*This* should be sufficient reason to insist on voting at a controlled location. If you worry about people being simply too idle to vote - or prevented from attending - then you should go the way of Belgium or Australia, where you must turn out and vote on pain of being fined, even if you then choose to spoil your ballot. But you should never neglect the principle of secrecy in the name of expediency.

Comment: Re:What about pipelining and keep-alive? (Score 1) 275

by Froggie (#38827185) Attached to: Google's SPDY Could Be Incorporated Into Next-Gen HTTP

It all depends on the nature of the loss on the path the packets traverse.
Correlated (i.e. simultaneous) loss will be *worse* to the many-connection case.

I think you'd need to test that to prove it. In my head your simultaneous loss would cause some (but perhaps not all) of many connections would stall for retransmit and they would concurrently wait for the missed packets (1RTT on some percentage of the data), whereas one connection would stall for retransmit (1RTT on 100% of the data).

You deny yourself possibilities for optimisation by putting data with a low ordering requirement through a channel with a high ordering guarantee. You can't pause only one stream for a lost packet when it's within a TCP multiplex; data is being buffered up in the kernel where you can't access it while it waits for a packet that may represent a chunk of a stream you could live without for the moment. (This is not to say that multiple-stream TCP is a better answer, mind you; in truth, there are disadvantages to using either method and some third method might be more appropriate, for instance some protocol that was reliable but did not attempt to preserve ordering).

Comment: Re:What about pipelining and keep-alive? (Score 1) 275

by Froggie (#38820431) Attached to: Google's SPDY Could Be Incorporated Into Next-Gen HTTP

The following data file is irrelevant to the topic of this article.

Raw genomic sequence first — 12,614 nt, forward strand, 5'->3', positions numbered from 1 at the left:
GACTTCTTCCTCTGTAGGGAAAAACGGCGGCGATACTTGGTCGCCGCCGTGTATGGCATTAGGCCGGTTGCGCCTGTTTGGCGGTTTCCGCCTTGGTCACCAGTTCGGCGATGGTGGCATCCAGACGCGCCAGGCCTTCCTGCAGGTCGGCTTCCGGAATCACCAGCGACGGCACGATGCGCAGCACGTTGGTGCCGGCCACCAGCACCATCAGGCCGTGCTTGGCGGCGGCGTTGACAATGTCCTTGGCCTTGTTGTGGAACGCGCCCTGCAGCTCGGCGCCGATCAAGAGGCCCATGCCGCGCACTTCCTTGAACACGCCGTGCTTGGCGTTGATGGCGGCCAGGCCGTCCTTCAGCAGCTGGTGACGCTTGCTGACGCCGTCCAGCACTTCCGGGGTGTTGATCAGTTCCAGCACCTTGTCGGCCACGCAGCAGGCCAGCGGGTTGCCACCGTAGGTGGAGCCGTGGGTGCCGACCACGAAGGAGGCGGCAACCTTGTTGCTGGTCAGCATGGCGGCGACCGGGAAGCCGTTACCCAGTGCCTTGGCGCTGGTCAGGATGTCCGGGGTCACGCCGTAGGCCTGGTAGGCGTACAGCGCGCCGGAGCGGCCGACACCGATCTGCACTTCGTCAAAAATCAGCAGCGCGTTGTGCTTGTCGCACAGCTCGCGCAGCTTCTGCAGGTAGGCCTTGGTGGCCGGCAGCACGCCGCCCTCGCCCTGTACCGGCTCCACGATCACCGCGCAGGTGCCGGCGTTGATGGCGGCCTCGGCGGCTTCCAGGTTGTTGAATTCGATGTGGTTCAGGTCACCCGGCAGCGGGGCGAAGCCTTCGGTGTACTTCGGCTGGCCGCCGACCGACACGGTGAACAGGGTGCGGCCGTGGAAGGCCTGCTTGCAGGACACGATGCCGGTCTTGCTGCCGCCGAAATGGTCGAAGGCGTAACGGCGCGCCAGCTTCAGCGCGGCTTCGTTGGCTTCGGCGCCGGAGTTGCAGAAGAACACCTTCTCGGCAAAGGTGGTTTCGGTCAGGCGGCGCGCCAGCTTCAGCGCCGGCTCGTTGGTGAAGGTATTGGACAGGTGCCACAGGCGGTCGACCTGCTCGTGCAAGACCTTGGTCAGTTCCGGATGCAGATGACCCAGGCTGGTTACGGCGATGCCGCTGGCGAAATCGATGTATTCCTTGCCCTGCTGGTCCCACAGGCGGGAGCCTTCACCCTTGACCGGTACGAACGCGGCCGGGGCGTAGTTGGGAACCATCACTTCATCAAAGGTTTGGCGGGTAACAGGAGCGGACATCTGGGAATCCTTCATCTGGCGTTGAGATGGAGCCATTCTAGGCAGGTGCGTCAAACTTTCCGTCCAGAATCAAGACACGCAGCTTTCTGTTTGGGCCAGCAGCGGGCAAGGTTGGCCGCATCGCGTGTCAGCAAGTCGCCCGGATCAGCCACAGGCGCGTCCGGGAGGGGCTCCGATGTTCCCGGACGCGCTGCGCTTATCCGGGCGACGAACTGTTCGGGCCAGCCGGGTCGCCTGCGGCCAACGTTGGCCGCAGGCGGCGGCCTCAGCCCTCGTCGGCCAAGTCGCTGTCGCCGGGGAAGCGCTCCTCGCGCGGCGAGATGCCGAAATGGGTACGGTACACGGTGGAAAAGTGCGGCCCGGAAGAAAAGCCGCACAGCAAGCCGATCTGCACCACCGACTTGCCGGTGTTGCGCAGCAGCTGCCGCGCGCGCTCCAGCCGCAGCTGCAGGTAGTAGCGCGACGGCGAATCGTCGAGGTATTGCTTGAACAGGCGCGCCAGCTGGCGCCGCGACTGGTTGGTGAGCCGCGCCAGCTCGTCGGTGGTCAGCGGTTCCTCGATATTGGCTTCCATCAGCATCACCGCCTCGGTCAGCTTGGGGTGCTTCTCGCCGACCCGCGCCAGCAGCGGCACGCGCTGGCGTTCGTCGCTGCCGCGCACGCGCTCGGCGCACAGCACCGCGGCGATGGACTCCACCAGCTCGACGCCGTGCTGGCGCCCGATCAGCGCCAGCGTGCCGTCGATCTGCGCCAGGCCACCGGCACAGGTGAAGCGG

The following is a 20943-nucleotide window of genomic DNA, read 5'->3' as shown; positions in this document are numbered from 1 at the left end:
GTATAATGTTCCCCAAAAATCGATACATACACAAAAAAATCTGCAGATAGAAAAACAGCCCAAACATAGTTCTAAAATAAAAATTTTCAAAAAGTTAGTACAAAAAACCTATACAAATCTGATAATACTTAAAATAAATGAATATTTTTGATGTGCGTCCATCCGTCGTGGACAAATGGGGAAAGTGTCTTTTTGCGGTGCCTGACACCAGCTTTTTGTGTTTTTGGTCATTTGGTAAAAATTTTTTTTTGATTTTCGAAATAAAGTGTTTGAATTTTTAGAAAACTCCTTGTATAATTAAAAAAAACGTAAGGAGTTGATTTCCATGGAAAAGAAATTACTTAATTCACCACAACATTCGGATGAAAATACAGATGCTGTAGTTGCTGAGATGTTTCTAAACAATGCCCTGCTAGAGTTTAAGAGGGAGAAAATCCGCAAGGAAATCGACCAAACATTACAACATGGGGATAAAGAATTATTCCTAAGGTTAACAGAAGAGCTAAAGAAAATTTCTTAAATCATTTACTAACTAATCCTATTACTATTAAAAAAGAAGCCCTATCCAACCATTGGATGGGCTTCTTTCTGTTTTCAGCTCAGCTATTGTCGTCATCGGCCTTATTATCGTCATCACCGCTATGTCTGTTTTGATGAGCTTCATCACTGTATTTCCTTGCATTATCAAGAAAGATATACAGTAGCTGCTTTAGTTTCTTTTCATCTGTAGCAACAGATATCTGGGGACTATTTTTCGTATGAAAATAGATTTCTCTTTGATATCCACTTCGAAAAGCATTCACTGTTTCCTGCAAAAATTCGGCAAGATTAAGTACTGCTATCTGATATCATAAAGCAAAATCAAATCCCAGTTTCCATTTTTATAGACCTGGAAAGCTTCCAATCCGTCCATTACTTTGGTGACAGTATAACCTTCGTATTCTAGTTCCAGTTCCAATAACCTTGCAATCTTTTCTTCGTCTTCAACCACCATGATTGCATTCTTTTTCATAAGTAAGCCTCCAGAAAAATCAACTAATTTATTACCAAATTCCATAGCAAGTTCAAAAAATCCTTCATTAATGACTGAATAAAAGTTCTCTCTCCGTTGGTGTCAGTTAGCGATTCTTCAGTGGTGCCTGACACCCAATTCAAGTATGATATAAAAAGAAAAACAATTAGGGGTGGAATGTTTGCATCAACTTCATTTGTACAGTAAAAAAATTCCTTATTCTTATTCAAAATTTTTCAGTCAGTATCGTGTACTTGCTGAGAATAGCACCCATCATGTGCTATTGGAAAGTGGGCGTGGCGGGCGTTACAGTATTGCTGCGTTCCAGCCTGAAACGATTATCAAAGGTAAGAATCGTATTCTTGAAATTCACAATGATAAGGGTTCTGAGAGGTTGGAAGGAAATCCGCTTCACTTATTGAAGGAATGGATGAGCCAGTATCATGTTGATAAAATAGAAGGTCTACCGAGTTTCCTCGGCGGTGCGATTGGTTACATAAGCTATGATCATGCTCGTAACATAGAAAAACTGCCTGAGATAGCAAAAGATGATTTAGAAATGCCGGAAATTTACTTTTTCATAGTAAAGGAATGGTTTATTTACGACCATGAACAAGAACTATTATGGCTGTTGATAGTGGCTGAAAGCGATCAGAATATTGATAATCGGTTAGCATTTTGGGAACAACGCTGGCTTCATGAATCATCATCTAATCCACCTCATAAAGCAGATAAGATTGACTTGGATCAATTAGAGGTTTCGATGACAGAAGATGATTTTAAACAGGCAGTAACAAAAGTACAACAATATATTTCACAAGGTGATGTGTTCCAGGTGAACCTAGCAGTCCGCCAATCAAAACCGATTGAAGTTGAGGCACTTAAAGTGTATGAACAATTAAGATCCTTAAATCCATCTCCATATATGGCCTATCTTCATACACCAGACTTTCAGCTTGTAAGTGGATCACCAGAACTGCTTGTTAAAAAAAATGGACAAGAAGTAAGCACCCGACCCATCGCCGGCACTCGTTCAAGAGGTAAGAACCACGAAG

Ideally, fewer TCP connections should result in fewer dropped packets.

It's not obvious that there's a huge difference there. There will be more packets for more TCP connections and therefore potentially more drops, but perhaps only a tiny percentage more.

Also, with (say) 10 connections, each drop only stalls one of them while the other 9 continue. With one, 100% of the data stalls. So the number of drops may increase but the increase would have to be drastic to have the same magnitude of effect.

Comment: Re:What about pipelining and keep-alive? (Score 1) 275

by Froggie (#38817455) Attached to: Google's SPDY Could Be Incorporated Into Next-Gen HTTP

But lost packets is not the sort of problem SPDY is trying to solve.

Indeed, it makes things worse.

If you miss a packet in HTTP you stall one connection. Other data is still being received on other TCP connections.

If you miss a packet in SPDY you stall all the multiplexed downloads running over that connection until the retransmit.

This may not affect bandwidth, because modern TCP is quite good at recovering from a packet loss without stalling the transmission of packets, but it will stall the browser's receive thread because it can't be given any incoming data until the missing packet turns up, which is at least one round trip.

Comment: Re:What about pipelining and keep-alive? (Score 1) 275

by Froggie (#38817407) Attached to: Google's SPDY Could Be Incorporated Into Next-Gen HTTP

This would be true if one page used a single keepalive connection to its server. But typically it uses several and achieves multiplexing by having several TCP connections open. You'd make a request for the image on the first available idle connection - if the JS is still being served there may be another idle connection available nevertheless.

Thus spake the master programmer: "Time for you to leave." -- Geoffrey James, "The Tao of Programming"